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Hey all. So I have a set of enums and a db with integers corresponding to those enums. Something like this, for example:

public static enum Day {
    SUNDAY(1), MONDAY(2), TUESDAY(3), WEDNESDAY(4), THURSDAY(5), FRIDAY(6), SATURDAY(7);

    public final int fId;

    private Day(int id) {
        this.fId = id;
    }
}

I also have a database which only refers to these days by integers, which correspond to their int in the enum set above. What I am looking to do is query a database, which will return an integer, and then set an enumerator to an object based on that integer returned from the db. I could do something like this:

public static Day getDay(int i) {
    switch(i) {
    case 1:
        return Day.SUNDAY;
    case 2: 
        return Day.MONDAY;
    //And so on
    }
}

But for an enum set with over 100 enums inside this doesn't seem very practical.

So is there a way to do this? Again my goal is to simply insert an int value and get back an enumerator without having to create a new method for the many enums in this set. Maybe I should just make this its own class rather than an enumerator, but I was hoping to do it this way. Thanks!

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Check out the answers and comments here: stackoverflow.com/questions/3943054/… –  Soronthar Jun 2 '11 at 22:05

5 Answers 5

up vote 4 down vote accepted

Enums have a built-in ID number, the "ordinal," that you can use for this purpose, as long as you have an easy way to get from the number that represents a given value in the database to the ordinal of the enum. Ordinals are assigned to enum values in the order they are declared in the source file, starting from 0, so in your example, SUNDAY would have an ordinal of 0, MONDAY of 1, etc.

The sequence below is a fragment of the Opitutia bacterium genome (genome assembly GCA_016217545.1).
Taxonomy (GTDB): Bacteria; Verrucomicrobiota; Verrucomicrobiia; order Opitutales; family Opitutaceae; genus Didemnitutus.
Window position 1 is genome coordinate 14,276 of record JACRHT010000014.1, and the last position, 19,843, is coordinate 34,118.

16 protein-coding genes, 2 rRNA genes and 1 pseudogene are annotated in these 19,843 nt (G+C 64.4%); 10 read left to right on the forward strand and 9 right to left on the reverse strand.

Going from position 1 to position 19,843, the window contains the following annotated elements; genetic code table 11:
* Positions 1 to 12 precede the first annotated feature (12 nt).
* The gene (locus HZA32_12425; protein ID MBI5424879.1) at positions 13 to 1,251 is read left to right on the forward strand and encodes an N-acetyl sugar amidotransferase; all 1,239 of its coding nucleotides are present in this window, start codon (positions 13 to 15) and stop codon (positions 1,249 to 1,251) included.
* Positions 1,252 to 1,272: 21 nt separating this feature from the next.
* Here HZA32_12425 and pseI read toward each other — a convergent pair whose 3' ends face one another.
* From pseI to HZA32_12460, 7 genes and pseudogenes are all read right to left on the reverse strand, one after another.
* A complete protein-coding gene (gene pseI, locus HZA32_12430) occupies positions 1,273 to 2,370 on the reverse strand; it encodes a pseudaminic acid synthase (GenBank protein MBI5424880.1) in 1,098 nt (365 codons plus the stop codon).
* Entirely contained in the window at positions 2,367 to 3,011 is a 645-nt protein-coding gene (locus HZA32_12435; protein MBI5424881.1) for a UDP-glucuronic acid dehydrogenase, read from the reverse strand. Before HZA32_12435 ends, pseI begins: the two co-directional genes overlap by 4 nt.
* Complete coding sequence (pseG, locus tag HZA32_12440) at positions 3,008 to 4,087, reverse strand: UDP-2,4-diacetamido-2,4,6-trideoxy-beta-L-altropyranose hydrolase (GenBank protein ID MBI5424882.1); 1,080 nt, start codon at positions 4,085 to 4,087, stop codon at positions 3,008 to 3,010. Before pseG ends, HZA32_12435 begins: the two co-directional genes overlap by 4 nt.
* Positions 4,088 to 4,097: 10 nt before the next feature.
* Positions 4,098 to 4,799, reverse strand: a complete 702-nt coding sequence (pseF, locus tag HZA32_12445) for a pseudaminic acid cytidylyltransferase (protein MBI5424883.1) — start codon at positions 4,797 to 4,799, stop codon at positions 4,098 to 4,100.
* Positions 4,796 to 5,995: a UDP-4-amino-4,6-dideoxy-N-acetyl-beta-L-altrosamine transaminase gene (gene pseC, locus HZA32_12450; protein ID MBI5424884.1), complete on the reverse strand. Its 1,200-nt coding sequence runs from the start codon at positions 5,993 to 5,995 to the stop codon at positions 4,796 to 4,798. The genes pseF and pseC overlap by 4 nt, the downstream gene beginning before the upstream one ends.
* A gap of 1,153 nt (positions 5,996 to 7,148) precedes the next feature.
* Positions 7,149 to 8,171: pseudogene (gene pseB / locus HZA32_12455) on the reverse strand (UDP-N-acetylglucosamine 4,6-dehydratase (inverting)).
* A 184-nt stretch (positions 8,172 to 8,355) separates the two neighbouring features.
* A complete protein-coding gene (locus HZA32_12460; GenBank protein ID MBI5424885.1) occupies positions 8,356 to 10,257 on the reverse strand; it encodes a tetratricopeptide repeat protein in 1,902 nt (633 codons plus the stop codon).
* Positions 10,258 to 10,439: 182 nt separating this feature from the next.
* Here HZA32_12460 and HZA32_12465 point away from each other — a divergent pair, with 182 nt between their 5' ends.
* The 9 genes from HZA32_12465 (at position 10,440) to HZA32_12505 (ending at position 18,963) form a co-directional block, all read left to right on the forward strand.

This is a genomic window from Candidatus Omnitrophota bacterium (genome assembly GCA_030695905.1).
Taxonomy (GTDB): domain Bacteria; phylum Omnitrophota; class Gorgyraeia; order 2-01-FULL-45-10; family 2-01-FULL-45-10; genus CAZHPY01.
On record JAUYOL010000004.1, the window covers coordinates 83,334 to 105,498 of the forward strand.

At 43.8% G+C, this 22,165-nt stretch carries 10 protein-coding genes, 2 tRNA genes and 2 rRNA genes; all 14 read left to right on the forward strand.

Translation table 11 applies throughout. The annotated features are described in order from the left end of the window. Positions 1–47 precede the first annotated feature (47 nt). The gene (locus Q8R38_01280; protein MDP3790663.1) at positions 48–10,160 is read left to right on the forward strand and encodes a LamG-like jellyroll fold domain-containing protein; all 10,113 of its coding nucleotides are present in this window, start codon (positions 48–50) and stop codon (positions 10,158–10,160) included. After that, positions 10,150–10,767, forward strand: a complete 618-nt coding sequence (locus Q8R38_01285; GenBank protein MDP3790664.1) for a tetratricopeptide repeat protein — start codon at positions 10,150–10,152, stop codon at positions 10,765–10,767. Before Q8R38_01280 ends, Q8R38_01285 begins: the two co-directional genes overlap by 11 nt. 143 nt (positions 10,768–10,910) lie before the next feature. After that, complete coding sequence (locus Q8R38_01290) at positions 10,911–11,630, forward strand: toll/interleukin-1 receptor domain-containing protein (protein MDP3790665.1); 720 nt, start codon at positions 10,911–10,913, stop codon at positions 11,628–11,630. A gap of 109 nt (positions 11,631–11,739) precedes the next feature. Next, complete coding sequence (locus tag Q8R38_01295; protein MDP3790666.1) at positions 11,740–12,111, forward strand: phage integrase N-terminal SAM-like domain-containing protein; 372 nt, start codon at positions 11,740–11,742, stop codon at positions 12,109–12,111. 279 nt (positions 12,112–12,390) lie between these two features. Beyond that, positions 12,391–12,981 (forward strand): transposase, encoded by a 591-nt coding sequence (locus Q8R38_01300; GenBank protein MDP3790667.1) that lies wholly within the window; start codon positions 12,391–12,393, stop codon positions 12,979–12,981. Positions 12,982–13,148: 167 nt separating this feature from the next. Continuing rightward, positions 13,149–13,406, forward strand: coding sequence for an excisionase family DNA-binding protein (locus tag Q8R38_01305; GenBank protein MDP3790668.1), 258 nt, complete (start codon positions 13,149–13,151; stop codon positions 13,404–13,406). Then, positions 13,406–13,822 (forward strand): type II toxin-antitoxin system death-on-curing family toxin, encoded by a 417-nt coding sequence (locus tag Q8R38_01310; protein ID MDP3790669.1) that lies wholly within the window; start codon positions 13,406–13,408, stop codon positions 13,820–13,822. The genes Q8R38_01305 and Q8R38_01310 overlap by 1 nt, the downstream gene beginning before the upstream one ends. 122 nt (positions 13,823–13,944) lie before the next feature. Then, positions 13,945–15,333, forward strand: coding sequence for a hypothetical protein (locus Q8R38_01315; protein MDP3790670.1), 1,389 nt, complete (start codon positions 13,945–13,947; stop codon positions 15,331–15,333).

In order to use this, you just have to convert the integer stored in the database to its corresponding ordinal, and then use it to access the enum value. So for your example, an implementation might be

private static Day[] values = Day.values();
public static Day getDay(int i) {
    return values[i - 1];
}

If the order of the enum values according to their database IDs is the same order with which they are declared in the source code, then you can pretty much just use the above method as-is (except for changing the class name). Otherwise, you may have to do something a little more complicated to map database values to ordinals; perhaps setting up an array, if the mapping is highly nonlinear.

P.S. And of course if you do this, there would be no use for the fId field.

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syntax error: it's values(), not values. –  Bohemian Jun 2 '11 at 22:15
    
@Bohemian: what do you mean? –  David Z Jun 2 '11 at 22:16
    
values() is a METHOD not a FIELD. The code needs to be: return values()[i - 1]; (not return value[i - 1];). Notice the brackets after "values" –  Bohemian Jun 3 '11 at 0:33
    
The problem with this approach is that it's very easy to accidentally break the ordering by adding a new enum value in the middle. If you were only using the values at runtime, then it wouldn't matter, but in this case the OP says they must be kept in sync with an external database. –  Matt Solnit Jun 3 '11 at 3:19
    
@Bohemian: no, EnumClass.values() is a method. values is a field which I defined in the first line of my code sample. (Note that this code sample is not part of the enum class itself) –  David Z Jun 3 '11 at 3:59

Here's a simple implementation that will work:

public static enum Day {
    SUNDAY(1), MONDAY(2), TUESDAY(3), WEDNESDAY(4), THURSDAY(5), FRIDAY(6), SATURDAY(7);

    public final int fId;